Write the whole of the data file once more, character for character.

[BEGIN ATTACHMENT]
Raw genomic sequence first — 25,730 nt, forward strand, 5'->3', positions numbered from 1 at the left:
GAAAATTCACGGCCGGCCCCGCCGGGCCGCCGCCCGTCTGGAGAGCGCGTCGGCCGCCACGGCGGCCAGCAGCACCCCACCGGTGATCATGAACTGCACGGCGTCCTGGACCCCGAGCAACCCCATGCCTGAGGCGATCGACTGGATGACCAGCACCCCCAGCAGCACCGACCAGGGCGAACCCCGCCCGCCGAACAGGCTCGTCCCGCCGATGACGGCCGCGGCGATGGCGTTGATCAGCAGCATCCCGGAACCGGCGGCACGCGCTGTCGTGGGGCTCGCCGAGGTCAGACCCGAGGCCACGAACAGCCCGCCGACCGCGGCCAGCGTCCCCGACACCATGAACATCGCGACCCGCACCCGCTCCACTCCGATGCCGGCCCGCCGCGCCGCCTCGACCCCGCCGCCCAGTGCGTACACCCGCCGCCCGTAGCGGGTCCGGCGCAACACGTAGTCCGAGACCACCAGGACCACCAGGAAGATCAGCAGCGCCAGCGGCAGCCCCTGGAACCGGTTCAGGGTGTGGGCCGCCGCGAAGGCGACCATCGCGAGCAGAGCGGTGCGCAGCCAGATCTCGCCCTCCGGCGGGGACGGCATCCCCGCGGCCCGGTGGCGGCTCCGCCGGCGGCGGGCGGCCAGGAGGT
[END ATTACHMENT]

Raw genomic sequence first — 25,730 nt, forward strand, 5'->3', positions numbered from 1 at the left:
GAAAATTCACGGCCGGCCCCGCCGGGCCGCCGCCCGTCTGGAGAGCGCGTCGGCCGCCACGGCGGCCAGCAGCACCCCACCGGTGATCATGAACTGCACGGCGTCCTGGACCCCGAGCAACCCCATGCCTGAGGCGATCGACTGGATGACCAGCACCCCCAGCAGCACCGACCAGGGCGAACCCCGCCCGCCGAACAGGCTCGTCCCGCCGATGACGGCCGCGGCGATGGCGTTGATCAGCAGCATCCCGGAACCGGCGGCACGCGCTGTCGTGGGGCTCGCCGAGGTCAGACCCGAGGCCACGAACAGCCCGCCGACCGCGGCCAGCGTCCCCGACACCATGAACATCGCGACCCGCACCCGCTCCACTCCGATGCCGGCCCGCCGCGCCGCCTCGACCCCGCCGCCCAGTGCGTACACCCGCCGCCCGTAGCGGGTCCGGCGCAACACGTAGTCCGAGACCACCAGGACCACCAGGAAGATCAGCAGCGCCAGCGGCAGCCCCTGGAACCGGTTCAGGGTGTGGGCCGCCGCGAAGGCGACCATCGCGAGCAGAGCGGTGCGCAGCCAGATCTCGCCCTCCGGCGGGGACGGCATCCCCGCGGCCCGGTGGCGGCTCCGCCGGCGGCGGGCGGCCAGGAGGT